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To have sought a medical explanation for this phenomenon would have been held by Silas himself, as well as by his minister and fellow-members, a willful self-exclusion from the spiritual significance that might lie therein.
The novel opens in the English countryside “in the days when the spinning-wheels hummed busily in the farmhouses.” In this era one would occasionally encounter weavers—typically pale, thin men who looked like “the remnants of a disinherited race”—beside the hearty peasants who worked in the fields. Because they possessed a special skill and typically had emigrated from larger towns, weavers were invariably outsiders to the peasants among whom they lived. The peasants were superstitious people, often suspicious of both “cleverness” and the world beyond their immediate experience. Thus, the weavers lived isolated lives and often developed the eccentric habits that result from loneliness.
Silas Marner, a linen-weaver of this sort, lives in a stone cottage near a deserted stone-pit in the fictional village of Raveloe. The boys of the village are drawn to the sound of his loom, and often peer through his window with both awe and scorn for his strangeness. Silas responds by glaring at them to scare them away. The boys’ parents claim that Silas has special powers, such as the ability to cure rheumatism by invoking the devil. Although Raveloe is a fairly affluent, attractive village, it is far from any major road. Sheltered from currents of progressive thought, the townspeople retain many primitive beliefs.
In the fifteen years Silas has lived in Raveloe, he has not invited any guests into his home, made any effort to befriend other villagers, or attempted to court any of the town’s women. Silas’s reclusiveness has given rise to a number of myths and rumors among the townspeople. One man swears he once saw Silas in a sort of fit, standing with his limbs stiff and his eyes “set like a dead man’s.” Mr. Macey, the parish clerk, suggests that such episodes are caused by Silas’s soul leaving his body to commune with the devil. Despite these rumors, Silas is never persecuted because the townspeople fear him and because he is indispensable—he is the only weaver in town. As the years pass, local lore also begins to hold that Silas’s business has enabled him to save a sizable hoard of money.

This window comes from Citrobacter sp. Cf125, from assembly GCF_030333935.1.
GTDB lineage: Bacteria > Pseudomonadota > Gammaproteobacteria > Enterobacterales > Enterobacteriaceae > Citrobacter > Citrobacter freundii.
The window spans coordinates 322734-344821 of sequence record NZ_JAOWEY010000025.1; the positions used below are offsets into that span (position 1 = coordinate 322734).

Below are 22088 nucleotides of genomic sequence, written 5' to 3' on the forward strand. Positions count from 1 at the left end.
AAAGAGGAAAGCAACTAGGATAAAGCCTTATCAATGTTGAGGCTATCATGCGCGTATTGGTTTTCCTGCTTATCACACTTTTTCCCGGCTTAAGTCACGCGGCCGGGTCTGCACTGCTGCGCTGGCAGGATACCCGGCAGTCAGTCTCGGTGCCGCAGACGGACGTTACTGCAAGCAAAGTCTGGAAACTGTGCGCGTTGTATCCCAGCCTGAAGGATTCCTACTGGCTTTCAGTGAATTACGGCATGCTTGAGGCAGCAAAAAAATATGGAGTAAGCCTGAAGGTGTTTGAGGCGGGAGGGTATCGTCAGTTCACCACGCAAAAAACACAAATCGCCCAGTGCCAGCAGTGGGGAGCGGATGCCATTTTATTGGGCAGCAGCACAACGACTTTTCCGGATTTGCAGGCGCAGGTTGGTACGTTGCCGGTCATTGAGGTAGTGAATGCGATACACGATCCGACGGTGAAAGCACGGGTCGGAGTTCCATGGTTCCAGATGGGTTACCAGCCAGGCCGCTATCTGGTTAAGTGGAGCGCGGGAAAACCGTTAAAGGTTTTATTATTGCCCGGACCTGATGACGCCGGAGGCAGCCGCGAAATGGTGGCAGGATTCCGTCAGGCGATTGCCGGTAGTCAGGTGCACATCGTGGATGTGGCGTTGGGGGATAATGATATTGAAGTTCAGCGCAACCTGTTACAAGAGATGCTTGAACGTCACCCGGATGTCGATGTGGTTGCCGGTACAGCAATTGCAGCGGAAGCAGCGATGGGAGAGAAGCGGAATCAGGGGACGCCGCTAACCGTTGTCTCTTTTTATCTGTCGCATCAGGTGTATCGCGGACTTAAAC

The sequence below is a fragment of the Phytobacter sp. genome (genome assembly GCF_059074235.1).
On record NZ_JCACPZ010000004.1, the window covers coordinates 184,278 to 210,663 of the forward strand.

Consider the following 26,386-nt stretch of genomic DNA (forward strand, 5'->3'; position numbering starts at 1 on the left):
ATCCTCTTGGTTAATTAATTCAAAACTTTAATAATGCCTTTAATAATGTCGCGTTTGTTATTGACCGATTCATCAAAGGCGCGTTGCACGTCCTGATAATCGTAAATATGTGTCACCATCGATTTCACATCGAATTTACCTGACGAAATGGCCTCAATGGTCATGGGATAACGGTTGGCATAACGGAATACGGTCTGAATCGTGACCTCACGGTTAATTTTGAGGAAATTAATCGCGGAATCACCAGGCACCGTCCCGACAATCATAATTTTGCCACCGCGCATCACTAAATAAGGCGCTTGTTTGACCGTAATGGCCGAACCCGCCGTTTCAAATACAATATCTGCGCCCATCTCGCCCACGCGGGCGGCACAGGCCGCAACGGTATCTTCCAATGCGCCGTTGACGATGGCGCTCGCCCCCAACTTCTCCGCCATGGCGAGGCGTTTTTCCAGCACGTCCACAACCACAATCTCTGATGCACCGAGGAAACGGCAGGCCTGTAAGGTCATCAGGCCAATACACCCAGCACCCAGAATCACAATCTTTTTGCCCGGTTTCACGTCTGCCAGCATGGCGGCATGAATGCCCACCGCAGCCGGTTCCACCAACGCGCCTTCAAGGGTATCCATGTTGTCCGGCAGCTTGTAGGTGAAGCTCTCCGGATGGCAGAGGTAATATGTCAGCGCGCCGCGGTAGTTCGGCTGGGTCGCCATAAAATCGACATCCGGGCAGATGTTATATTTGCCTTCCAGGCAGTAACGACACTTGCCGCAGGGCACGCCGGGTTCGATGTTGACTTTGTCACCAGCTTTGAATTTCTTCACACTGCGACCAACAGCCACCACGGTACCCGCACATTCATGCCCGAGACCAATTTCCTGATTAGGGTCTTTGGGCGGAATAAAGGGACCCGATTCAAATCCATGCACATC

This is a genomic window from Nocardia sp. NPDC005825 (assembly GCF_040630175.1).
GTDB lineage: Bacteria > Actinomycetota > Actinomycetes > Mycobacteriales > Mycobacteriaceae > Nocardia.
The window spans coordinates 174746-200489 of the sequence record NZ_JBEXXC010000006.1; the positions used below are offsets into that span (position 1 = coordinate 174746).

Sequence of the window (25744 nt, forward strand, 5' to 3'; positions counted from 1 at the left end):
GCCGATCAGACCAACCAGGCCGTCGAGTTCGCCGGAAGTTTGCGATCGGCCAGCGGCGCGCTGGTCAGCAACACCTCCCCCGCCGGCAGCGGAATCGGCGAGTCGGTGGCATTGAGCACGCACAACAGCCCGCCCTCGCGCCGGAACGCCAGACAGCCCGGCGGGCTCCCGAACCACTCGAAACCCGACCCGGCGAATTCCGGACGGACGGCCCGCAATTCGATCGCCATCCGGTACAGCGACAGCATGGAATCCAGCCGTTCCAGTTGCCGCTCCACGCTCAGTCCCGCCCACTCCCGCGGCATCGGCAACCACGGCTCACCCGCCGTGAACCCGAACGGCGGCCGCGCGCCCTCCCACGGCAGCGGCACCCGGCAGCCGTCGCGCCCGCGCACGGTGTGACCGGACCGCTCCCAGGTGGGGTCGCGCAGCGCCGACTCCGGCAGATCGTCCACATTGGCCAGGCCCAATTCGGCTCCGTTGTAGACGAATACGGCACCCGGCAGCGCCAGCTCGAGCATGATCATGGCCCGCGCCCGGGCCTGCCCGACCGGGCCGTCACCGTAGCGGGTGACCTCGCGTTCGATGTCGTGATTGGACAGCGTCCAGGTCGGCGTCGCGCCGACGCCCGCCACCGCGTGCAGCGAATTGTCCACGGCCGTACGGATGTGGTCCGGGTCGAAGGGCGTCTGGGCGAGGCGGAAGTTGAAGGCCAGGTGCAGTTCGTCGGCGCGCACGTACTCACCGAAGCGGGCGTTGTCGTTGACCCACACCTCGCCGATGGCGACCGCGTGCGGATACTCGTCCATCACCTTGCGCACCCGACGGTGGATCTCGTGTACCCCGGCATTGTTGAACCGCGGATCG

Before Silas came to Raveloe, he lived in a town to the north, where he was thought of as a young man “of exemplary life and ardent faith.” This town was dominated by a strict religious sect that met in a place called Lantern Yard. During one prayer meeting, Silas became unconscious and rigid for more than an hour, an event that his fellow church members regarded as divinely inspired. However, Silas’s best friend at the time, William Dane—a seemingly equally devout but arrogant young man—suggested that Silas’s fit might have represented a visitation from the devil rather than from God. Troubled by this suggestion, Silas asked his fiancée, a young servant named Sarah, if she wished to call off their engagement. Though Sarah seemed at first to want to, she did not.
One night Silas stayed up to watch over the senior deacon of -Lantern Yard, who was sick. Waiting for William to come in to relieve him at the end of his shift, Silas suddenly realized that it was nearly dawn, the deacon had stopped breathing, and William had never arrived. Silas wondered if he had fallen asleep on his watch. However, later that morning William and the other church members accused Silas of stealing the church’s money from the deacon’s room. Silas’s pocketknife turned up in the bureau where the money had been stored, and the empty money bag was later found in Silas’s dwelling. Silas expected God to clear him of the crime, but when the church members drew lots, Silas was determined guilty and excommunicated. Sarah called their engagement off. Crushed, Silas maintained that the last time he used his knife was in William’s presence and that he did not remember putting it back in his pocket afterward. To the horror of the church, Silas angrily renounced his religious faith. Soon thereafter, William married Sarah and Silas left town.
Marner’s face and figure shrank and bent themselves into a constant mechanical relation to the objects of his life, so that he produced the same sort of impression as a handle or a crooked tube, which has no meaning standing apart.
According to the narrator, Silas finds Raveloe, with its sense of “neglected plenty,” completely unlike the world in which he grew up. The fertile soil and climate make farm life much easier in Raveloe than in the barren north, and the villagers are consequently more easygoing and less ardent in their religion. Nothing familiar in Raveloe reawakens Silas’s “benumbed” faith in God. Spiritually depleted, Silas uses his loom as a distraction, weaving more quickly than necessary. For the first time he is able to keep the full portion of his earnings for himself, no longer having to share them with an employer or the church. Having no other sense of purpose, Silas feels a sense of fulfillment merely in holding his newly earned money and looking at it.
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